Since Disney announced that Israeli actress Shira Haas will play an Israeli superhero named Sabra in the next installment of the Captain America series, veteran Israeli comic book artist and writer Uri Fink's world went abuzz.
The reason? In 1978, at the tender age of 15, Fink created Sabraman — the first Israeli superhero — who shares some striking similarities with Marvel's heroine, first and foremost, their names.
"I'm getting messages from people who know the character, asking what I'm going to do about it, as if they're encouraging me to sue Marvel and make a killing off the whole thing," Fink tells Ynet.
"It's not the first time. It already happened in 1980 when [Marvel] first created the character, two years after Sabraman, but I didn't think it was right to sue them and I still don't think this is appropriate and that I would make anything out of it. It's just a word. You can't copyright a word. Sabra is just a word."
Sabra is a prickly pear cactus that is very common in Israel and has become a colloquial term used to describe native Israelis — rough and tough on the outside but soft and sweet on the inside.
Fink says it is likely the American comic book publisher drew inspiration from his work back in the day.
"I do believe they saw Sabraman back in the day. There were articles written about it the world over and I gave interviews to various papers, so it is likely they saw it," he says.
"Many guys in DC and Marvel were Jewish back then and the book made it to the Jewish communities abroad too. The comic was in English, and Jewish American guys dug it, it likely reached them, but it wasn't the most polished comic book in the world."
However, Fink voiced pessimism about how the Israeli character would be portrayed by contemporary comic artists.
"Sabra went on to feature in some stories that weren't very pro-Israel, it was already weird back then. So I don't think this would augur well for how she'd be depicted by Marvel now that they've gone woke," he said, using a term that is popularly used to describe people highly alert to social injustices but is also used by some as a derogatory term for a flavor of contemporary progressive leftist ideology which, among other things, is highly critical of Israel.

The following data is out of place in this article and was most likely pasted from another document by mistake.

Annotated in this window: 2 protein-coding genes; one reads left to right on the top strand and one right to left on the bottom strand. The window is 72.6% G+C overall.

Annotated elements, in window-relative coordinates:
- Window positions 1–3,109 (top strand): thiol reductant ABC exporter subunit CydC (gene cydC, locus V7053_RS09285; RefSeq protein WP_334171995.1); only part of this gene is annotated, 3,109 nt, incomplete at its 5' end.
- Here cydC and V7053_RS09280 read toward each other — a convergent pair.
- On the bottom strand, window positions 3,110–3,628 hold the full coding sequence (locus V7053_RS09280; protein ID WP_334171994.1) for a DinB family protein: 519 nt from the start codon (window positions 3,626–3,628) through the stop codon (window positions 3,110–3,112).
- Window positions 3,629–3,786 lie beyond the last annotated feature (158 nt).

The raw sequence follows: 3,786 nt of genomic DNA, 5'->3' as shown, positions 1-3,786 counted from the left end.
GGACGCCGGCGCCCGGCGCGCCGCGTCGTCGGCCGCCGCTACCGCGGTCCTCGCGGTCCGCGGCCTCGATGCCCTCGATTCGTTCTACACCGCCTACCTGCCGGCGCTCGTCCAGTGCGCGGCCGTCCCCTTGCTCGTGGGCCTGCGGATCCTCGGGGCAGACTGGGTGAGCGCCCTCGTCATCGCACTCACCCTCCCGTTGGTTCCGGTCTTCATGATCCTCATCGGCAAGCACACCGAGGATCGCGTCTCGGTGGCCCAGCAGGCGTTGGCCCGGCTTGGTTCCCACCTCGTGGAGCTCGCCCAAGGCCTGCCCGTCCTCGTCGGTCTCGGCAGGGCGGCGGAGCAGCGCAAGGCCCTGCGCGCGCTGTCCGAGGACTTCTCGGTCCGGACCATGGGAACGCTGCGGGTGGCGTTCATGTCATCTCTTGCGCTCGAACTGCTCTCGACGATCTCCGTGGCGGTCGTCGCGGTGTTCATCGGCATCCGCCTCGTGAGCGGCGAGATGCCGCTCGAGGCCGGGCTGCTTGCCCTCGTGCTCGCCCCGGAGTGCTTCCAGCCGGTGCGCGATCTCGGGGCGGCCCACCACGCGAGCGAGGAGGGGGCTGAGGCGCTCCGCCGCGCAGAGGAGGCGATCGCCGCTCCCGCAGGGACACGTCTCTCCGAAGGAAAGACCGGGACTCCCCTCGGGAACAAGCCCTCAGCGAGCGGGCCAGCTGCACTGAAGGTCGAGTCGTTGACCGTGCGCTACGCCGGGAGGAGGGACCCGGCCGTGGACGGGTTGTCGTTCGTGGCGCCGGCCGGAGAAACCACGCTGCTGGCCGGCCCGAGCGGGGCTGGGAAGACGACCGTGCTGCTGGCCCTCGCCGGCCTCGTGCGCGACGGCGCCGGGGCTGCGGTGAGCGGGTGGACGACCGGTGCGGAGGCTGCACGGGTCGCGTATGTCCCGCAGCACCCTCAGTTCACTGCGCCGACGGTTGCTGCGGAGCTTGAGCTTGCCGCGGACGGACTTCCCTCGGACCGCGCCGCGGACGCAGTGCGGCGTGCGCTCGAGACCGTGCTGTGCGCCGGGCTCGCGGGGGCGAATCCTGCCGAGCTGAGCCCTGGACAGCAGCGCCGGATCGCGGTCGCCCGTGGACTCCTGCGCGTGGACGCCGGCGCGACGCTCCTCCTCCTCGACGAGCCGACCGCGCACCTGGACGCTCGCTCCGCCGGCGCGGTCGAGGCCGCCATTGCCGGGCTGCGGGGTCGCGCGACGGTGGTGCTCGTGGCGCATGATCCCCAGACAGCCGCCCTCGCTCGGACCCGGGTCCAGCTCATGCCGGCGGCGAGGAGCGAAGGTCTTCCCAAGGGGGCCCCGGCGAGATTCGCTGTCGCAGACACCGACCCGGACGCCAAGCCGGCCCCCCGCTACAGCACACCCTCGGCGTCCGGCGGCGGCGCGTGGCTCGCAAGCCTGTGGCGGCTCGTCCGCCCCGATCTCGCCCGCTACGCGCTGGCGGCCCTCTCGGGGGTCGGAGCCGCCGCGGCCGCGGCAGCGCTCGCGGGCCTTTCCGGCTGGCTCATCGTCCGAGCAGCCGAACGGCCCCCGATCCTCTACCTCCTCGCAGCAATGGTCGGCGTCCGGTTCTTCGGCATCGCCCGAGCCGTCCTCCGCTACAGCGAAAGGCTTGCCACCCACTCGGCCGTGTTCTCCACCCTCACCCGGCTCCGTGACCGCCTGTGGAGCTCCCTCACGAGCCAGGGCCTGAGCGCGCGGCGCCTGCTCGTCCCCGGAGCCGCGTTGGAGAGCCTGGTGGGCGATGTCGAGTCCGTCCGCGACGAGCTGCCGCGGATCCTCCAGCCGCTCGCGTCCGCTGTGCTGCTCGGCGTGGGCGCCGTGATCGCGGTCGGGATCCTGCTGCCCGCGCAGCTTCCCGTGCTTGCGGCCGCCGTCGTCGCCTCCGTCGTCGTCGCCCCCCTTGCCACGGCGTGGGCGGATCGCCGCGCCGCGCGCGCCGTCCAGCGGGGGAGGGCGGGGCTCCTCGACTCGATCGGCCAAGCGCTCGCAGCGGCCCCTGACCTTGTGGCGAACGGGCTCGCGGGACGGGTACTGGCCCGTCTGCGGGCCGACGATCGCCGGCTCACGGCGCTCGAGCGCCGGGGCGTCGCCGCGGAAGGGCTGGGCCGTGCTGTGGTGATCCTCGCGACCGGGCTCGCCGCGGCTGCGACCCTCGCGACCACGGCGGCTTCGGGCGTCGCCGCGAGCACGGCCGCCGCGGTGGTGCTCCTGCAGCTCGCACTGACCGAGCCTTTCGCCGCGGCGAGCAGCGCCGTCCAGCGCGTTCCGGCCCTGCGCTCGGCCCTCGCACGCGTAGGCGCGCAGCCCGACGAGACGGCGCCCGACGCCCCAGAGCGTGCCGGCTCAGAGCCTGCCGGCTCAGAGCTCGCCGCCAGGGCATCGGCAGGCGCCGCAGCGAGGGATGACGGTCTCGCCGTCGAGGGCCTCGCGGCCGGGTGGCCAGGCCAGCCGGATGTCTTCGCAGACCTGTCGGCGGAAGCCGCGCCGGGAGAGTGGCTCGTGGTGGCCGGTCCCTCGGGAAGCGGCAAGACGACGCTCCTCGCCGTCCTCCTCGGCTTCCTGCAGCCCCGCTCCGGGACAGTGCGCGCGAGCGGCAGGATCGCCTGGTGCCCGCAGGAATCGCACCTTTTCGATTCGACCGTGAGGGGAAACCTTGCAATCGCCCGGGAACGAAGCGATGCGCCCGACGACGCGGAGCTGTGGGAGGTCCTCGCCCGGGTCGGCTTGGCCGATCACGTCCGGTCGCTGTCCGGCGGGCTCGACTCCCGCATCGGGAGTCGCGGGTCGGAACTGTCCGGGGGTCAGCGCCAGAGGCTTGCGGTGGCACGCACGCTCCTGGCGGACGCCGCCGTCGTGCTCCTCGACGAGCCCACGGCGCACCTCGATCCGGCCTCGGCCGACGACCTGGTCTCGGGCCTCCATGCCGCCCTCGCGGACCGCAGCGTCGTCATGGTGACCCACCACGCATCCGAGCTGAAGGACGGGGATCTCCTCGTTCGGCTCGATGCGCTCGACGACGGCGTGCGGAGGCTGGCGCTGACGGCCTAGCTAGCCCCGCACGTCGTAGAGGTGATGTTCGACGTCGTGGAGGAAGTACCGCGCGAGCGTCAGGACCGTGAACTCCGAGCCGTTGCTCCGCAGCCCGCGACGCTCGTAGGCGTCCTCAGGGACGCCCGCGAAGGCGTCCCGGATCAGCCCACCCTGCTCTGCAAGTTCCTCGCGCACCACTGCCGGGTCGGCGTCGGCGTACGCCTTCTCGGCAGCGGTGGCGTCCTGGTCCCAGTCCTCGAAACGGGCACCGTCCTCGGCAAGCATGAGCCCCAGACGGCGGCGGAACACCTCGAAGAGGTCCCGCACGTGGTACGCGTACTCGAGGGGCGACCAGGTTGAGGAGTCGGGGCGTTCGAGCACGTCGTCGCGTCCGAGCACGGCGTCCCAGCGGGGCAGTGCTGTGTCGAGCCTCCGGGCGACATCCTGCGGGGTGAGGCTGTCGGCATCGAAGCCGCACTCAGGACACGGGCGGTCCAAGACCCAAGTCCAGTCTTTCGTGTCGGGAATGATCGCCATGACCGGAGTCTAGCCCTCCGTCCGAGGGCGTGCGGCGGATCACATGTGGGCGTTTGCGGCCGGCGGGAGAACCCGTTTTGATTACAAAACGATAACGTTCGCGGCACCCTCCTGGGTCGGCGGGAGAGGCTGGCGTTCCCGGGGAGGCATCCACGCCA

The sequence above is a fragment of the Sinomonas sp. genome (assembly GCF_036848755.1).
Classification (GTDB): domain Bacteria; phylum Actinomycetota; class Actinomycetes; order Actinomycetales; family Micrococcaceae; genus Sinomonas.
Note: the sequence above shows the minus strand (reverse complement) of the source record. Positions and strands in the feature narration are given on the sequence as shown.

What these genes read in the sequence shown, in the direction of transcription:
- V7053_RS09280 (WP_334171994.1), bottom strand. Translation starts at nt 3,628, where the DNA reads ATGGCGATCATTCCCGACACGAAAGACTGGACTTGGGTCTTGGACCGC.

"I don't know what they will do to her there. Let's hope it all goes well."
Fink noted, however, that he would have mounted a legal battle for copyright infringement had he had the resources for it.
"Of course, this is insane. I pushed the publisher to drop it 30 years ago when it was still just Marvel and it was a relatively small company. American, but small. But now, it's Disney, what am I? Crazy? I'm going to pick a fight with them? I'm not going for it, but it would have been nice to at least get a shoutout.
Some fans wrote to me on Facebook it would be nice if I got to make a cameo instead of [late Marvel founder] Stan Lee as some old guy in the background, but I think 'sabra' is just a word. It's like I don't own the rights to the word 'zbeng'," he said, referring to his highly popular Israeli comic series geared toward teenagers.
"There's an anti-lice shampoo called 'Zbeng' and a clothing store in Be'er Sheva called 'Zbeng'. I can't do anything about it, it's a word. You can't copyright a specific word. Even DC and Marvel don't have copyrights to the words 'super' or 'spider' or 'bat', they only have copyrights to the superheroes themselves. In this case, it seems but natural to create an Israeli superhero called 'Sabra'."